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There are few answers to your question in the Bible, but I will give you the ones I know.

First of all in:

Revelation 1:1 KJV

The Revelation of Jesus Christ, which God gave unto him, to shew unto his servants things which must shortly come to pass; and he sent and signified it by his angel unto his servant John:

We are told that things were to happen soon, but we do not have any definition of what is meant by soon. and we are told in:

Revelation 1:19 KJV

Write the things which thou hast seen, and the things which are, and the things which shall be hereafter;

that some of those things were happening now, which may refer to the Church age which we are in now, and some of them will happen later, which I take to be a future age such as the period of the tribulation.

The Revelation breaks down into three parts things that are, things that were, and things which will be.

The millennium to which you refer comes in the things which will be category.

Most Protestants with whom I have talked believe in pre millennialism, based on the following Scriptures, but I do not know about Catholics.

Job 14:12 KJV

So man lieth down, and riseth not: till the heavens be no more, they shall not awake, nor be raised out of their sleep.

Mat 24:21 & 22 KJV

21 For then shall be great tribulation, such as was not since the beginning of the world to this time, no, nor ever shall be.

22 And except those days should be shortened, there should no flesh be saved: but for the elect's sake those days shall be shortened.

Mat 24:29 through 31 KJV

29 Immediately after the tribulation of those days shall the sun be darkened, and the moon shall not give her light, and the stars shall fall from heaven, and the powers of the heavens shall be shaken:

30 And then shall appear the sign of the Son of man in heaven: and then shall all the tribes of the earth mourn, and they shall see the Son of man coming in the clouds of heaven with power and great glory. 31 And he shall send his angels with a great sound of a trumpet, and they shall gather together his elect from the four winds, from one end of heaven to the other.

Mat 25:31 KJV

When the Son of man shall come in his glory, and all the holy angels with him, then shall he sit upon the throne of his glory:

This is the beginning of both the Bema judgment and on into the Great white throne judgment.

Most Protestants that I have talked to feel that Matthew 24:22 indicates that God will take his people from the Earth prior to the Great Tribulation, they believe that a loving God would not have his believers go through that, and I am inclined to agree with that assumption. There is no clear answer to exactly when this will happen, but since Jesus said:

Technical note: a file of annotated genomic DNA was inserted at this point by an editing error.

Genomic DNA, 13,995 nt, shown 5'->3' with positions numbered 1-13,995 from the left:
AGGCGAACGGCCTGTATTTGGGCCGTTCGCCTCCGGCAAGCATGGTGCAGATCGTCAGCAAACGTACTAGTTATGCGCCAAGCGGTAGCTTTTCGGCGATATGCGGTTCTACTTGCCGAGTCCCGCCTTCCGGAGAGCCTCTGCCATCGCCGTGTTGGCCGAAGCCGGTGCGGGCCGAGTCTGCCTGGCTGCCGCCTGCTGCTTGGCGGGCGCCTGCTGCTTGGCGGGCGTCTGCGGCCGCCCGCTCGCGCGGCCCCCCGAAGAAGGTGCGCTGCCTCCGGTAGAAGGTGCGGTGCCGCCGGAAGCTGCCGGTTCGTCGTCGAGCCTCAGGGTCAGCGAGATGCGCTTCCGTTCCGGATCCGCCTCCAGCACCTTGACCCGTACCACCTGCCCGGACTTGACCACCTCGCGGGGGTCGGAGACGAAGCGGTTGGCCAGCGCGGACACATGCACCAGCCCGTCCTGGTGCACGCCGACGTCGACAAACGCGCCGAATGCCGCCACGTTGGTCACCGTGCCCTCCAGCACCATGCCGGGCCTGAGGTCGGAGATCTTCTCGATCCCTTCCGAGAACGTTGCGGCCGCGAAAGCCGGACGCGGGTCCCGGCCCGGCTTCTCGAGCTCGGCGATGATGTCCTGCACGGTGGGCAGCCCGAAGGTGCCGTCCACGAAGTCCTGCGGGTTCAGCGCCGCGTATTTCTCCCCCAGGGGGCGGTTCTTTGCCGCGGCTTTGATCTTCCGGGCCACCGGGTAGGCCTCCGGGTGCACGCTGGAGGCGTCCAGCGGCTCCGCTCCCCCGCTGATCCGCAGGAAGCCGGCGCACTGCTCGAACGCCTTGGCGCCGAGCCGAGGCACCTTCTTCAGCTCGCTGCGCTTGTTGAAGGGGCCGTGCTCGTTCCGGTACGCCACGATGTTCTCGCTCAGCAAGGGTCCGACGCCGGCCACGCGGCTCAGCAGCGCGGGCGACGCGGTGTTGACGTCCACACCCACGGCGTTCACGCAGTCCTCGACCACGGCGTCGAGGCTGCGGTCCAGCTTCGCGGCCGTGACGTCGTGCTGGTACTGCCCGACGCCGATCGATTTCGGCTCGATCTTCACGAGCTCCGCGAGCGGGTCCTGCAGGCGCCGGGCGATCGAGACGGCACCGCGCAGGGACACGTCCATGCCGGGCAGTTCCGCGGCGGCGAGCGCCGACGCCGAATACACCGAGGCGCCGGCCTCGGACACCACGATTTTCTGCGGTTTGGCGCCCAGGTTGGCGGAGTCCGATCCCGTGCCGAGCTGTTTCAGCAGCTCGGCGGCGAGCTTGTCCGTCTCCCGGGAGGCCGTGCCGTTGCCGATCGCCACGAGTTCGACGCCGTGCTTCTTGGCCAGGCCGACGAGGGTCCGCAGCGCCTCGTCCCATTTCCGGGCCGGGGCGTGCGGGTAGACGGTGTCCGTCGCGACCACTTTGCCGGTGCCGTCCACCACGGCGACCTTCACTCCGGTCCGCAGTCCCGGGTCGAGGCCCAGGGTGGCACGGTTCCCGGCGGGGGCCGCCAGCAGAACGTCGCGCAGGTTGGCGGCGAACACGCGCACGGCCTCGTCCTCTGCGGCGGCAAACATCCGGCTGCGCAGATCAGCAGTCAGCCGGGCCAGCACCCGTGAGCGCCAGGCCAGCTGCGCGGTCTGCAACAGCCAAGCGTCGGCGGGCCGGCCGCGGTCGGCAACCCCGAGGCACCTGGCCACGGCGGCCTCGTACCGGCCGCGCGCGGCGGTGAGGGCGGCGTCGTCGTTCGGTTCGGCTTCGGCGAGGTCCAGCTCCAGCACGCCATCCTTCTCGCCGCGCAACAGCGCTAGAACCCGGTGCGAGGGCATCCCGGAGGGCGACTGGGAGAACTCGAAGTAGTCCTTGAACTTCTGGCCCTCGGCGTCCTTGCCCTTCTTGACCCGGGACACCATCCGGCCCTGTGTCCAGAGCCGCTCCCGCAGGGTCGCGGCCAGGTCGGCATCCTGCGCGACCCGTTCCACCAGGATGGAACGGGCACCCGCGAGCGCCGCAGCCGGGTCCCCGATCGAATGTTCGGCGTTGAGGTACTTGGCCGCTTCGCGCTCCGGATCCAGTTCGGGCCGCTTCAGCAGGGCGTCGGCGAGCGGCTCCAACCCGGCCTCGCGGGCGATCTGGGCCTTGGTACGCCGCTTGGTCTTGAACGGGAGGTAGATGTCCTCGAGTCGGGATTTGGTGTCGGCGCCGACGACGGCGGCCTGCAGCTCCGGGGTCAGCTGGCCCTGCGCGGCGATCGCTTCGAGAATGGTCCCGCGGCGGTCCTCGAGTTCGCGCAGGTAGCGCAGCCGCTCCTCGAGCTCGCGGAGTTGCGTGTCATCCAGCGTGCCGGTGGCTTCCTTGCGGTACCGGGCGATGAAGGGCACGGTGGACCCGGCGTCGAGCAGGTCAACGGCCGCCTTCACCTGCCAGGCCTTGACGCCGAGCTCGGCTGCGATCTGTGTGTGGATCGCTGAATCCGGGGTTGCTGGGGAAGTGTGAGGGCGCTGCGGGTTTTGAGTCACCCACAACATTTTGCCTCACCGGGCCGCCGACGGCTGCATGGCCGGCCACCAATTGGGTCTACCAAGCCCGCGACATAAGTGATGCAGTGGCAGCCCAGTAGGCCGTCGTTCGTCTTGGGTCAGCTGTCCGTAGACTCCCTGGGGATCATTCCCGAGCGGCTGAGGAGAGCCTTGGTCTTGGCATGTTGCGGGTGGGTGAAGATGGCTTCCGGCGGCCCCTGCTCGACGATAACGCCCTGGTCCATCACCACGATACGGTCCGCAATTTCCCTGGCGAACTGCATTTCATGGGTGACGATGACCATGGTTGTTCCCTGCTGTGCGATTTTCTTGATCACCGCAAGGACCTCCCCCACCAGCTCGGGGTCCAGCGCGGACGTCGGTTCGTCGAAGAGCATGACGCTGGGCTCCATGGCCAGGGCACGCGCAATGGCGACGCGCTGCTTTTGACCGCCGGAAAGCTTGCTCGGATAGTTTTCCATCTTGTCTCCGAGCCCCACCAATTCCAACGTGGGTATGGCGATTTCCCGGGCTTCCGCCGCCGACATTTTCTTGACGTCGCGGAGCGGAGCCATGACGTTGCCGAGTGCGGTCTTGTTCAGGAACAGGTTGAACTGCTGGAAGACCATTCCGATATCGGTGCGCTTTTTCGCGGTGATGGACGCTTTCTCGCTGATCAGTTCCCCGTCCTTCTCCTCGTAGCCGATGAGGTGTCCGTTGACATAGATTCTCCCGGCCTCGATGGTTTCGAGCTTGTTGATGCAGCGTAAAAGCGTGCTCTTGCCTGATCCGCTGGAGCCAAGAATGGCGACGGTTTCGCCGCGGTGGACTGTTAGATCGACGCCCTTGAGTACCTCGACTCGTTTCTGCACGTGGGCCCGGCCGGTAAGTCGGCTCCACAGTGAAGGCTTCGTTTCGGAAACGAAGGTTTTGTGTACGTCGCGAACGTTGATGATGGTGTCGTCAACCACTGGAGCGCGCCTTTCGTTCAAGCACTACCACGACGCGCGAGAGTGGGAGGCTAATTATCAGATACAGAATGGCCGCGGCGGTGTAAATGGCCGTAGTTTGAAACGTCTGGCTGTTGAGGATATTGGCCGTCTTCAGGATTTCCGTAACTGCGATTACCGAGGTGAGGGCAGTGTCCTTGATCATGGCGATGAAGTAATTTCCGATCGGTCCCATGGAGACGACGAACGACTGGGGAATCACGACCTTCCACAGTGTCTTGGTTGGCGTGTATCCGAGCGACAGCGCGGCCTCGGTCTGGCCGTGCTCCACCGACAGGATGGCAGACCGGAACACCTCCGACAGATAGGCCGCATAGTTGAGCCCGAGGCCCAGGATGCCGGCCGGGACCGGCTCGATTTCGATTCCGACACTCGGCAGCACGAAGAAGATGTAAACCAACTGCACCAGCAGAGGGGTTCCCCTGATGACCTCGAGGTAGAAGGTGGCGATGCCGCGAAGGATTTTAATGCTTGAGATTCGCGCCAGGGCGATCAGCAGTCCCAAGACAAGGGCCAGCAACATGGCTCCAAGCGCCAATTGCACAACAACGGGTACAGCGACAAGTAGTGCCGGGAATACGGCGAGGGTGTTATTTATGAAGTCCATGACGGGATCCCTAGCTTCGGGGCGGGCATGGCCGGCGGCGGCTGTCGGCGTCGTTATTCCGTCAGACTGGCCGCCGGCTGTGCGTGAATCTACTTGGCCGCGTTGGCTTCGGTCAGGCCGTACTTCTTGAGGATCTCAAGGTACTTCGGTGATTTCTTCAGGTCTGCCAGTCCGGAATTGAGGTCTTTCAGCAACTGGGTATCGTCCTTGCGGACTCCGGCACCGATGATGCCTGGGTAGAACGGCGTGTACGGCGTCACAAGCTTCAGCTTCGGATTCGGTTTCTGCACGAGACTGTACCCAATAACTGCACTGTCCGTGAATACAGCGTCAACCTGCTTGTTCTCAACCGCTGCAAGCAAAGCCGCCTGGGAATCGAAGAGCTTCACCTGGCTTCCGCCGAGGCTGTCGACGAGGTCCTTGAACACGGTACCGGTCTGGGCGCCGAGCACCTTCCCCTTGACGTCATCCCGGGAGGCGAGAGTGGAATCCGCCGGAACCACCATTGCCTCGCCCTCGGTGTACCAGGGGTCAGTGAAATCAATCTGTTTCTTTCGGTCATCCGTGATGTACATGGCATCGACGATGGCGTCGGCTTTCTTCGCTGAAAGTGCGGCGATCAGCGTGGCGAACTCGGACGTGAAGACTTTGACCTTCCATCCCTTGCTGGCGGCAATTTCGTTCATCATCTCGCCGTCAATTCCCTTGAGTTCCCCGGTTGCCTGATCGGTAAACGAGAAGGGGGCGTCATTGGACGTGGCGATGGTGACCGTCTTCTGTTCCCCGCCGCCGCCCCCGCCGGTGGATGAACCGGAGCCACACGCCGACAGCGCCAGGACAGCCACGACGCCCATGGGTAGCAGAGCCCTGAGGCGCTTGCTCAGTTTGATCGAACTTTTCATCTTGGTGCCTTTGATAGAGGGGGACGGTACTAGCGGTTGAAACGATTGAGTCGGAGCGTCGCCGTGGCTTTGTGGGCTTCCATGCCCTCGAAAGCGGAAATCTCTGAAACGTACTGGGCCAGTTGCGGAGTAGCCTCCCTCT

Mat 24:36 KJV

But of that day and hour knoweth no man, no, not the angels of heaven, but my Father only.

I hope this is a satisfactory answer, since there is no Biblical answer of which I know.

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Of course there are no Biblical answers to present day statistics :) –  Niclas Nilsson Nov 4 '13 at 20:13
@christianity.stackexchange.com/users/1600/niclas-nilsson True, but are you really asking for a statistic which would have no real meaning since it would be impossible know what every Christian thinks or are you really asking which is more correct? any statistics you may get are conjecture on someone's part, and will be based on their perceived parameters. The only really important statistic is what do you believe, what is the truth. –  BYE Nov 4 '13 at 20:28
Statistic might be the wrong word. Estimations or a overview on denominations was more of what I meant. I think that you more propagate for your own view then gives an answer to the question. But I won't do -1, because you also try (at least a little) to share what most people you meet believe. And I guess that could be a part of an answer. Also, to know about other peoples view on escatology might not be that important. But is it not okey to be curious? –  Niclas Nilsson Nov 4 '13 at 20:46
@christianity.stackexchange.com/users/1600/niclas-nilsson Being curious is not only natural it is imperative to learning. I am a very curious person myself, but am also a person who is intent on finding the truth in my research. My answer and any comment I may make are not meant in any way to be critical or the lest bit demeaning. Sometimes I am unintentionally abrasive but it it nothing personal –  BYE Nov 4 '13 at 20:54